The ending is subtle and requires thought. When Robert preaches that he "'burned the adulteress in the everlasting fire, my friends, and all her property,'" he speaks metaphorically, and the reader may understand that he has not killed a real person but rather that he destroyed the last remnants of Laura's youth and all of those things that remained in the old house to tempt her. Laura's response, "'Well, not quite all, Robert,'" is said "pleasantly, aloud" as she walks to the bus stop, and it causes a child who watches her walk by to think that "the old lady was mad." She is referred to as Mrs. Wantage now, not as Miss Freshwater's niece, signifying that she has put her youthful, carefree self to the side and accepted her age and station in life. The "'not quite all'" may refer to the wheelbarrow of the title, a shiny object that Robert coveted and one of the only items from the house that avoided the bonfire.

Lighting is used to make Evans look ominous
as he withholds the heart medicine from Naomi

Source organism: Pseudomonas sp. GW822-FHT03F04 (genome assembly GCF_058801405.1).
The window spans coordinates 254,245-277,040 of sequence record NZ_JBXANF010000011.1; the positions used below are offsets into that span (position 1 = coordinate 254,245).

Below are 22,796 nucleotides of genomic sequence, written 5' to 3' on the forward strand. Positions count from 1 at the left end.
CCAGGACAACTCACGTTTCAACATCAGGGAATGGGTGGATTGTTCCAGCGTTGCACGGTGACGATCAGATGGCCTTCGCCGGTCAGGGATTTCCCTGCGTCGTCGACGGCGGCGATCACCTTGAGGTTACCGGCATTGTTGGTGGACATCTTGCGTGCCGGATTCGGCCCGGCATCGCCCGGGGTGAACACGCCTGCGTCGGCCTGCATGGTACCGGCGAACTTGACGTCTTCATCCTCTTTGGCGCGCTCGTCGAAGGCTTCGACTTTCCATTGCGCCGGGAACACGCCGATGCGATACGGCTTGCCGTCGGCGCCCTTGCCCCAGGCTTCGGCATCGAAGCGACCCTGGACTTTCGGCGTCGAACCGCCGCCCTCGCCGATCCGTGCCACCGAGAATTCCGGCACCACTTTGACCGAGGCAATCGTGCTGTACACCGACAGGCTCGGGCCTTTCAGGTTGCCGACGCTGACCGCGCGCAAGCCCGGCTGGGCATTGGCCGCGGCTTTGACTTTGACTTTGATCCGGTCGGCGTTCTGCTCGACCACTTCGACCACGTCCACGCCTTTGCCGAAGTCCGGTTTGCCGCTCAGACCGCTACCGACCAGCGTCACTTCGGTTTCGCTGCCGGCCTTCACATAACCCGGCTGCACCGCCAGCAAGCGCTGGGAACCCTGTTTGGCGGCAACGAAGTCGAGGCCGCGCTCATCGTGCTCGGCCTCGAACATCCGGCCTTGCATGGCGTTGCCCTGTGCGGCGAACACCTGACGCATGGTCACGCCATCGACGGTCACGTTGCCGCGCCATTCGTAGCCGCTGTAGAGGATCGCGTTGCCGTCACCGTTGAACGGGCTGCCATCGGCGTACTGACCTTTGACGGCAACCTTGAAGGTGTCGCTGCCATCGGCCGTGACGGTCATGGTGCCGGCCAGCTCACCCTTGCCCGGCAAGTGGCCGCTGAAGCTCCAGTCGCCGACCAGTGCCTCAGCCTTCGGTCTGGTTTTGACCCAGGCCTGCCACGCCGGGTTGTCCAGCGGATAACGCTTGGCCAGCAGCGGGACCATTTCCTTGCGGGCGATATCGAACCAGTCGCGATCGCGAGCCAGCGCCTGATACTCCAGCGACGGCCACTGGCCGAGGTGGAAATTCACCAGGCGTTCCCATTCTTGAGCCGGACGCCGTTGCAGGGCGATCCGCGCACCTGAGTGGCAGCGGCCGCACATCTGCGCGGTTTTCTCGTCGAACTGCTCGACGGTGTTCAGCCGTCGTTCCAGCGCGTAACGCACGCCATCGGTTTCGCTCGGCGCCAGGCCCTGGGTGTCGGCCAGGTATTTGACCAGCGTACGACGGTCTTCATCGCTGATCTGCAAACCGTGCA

From the first scene of the TV adaptation of "The Wheelbarrow," which is retitled "Bonfire," it is clear that Pritchett's short story has undergone significant revision. The show begins with a scene (and a character) not in the short story, as Evans visits Naomi Freshwater (Laura's aunt) one evening and flirts with her. They share a bottle of wine and he compliments her appearance; he insists on getting her up out of her chair to dance, then spins her around so fast that she has a heart attack. He refuses to give her the heart pills she requests and she dies on the spot. Before her heart attack, Naomi tells Robert that he deserves her house and that she wants to show her gratitude for his kindness in visiting her. When she is dying on the sofa, there is a shot of him looking up from below that uses high contrast lighting to demonstrate his evil nature; Naomi suddenly realizes that he is not going to save her and cries out, "'Oh, Robbie!'" just before she dies.